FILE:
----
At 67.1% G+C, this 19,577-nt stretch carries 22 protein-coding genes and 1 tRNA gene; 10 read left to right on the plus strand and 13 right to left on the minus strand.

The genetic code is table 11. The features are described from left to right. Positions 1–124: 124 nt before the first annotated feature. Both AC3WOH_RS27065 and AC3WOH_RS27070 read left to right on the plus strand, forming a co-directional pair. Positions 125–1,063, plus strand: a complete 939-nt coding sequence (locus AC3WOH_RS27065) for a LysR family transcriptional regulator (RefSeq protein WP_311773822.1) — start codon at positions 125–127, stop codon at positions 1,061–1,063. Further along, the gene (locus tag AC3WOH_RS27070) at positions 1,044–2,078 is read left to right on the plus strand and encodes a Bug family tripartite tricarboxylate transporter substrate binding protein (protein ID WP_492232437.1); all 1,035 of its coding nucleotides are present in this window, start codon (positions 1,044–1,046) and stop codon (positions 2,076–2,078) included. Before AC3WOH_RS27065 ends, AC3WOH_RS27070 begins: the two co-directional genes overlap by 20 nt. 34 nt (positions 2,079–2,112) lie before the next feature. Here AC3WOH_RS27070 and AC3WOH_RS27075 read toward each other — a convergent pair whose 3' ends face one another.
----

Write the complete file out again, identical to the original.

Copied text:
At 67.1% G+C, this 19,577-nt stretch carries 22 protein-coding genes and 1 tRNA gene; 10 read left to right on the plus strand and 13 right to left on the minus strand.

The genetic code is table 11. The features are described from left to right. Positions 1–124: 124 nt before the first annotated feature. Both AC3WOH_RS27065 and AC3WOH_RS27070 read left to right on the plus strand, forming a co-directional pair. Positions 125–1,063, plus strand: a complete 939-nt coding sequence (locus AC3WOH_RS27065) for a LysR family transcriptional regulator (RefSeq protein WP_311773822.1) — start codon at positions 125–127, stop codon at positions 1,061–1,063. Further along, the gene (locus tag AC3WOH_RS27070) at positions 1,044–2,078 is read left to right on the plus strand and encodes a Bug family tripartite tricarboxylate transporter substrate binding protein (protein ID WP_492232437.1); all 1,035 of its coding nucleotides are present in this window, start codon (positions 1,044–1,046) and stop codon (positions 2,076–2,078) included. Before AC3WOH_RS27065 ends, AC3WOH_RS27070 begins: the two co-directional genes overlap by 20 nt. 34 nt (positions 2,079–2,112) lie before the next feature. Here AC3WOH_RS27070 and AC3WOH_RS27075 read toward each other — a convergent pair whose 3' ends face one another.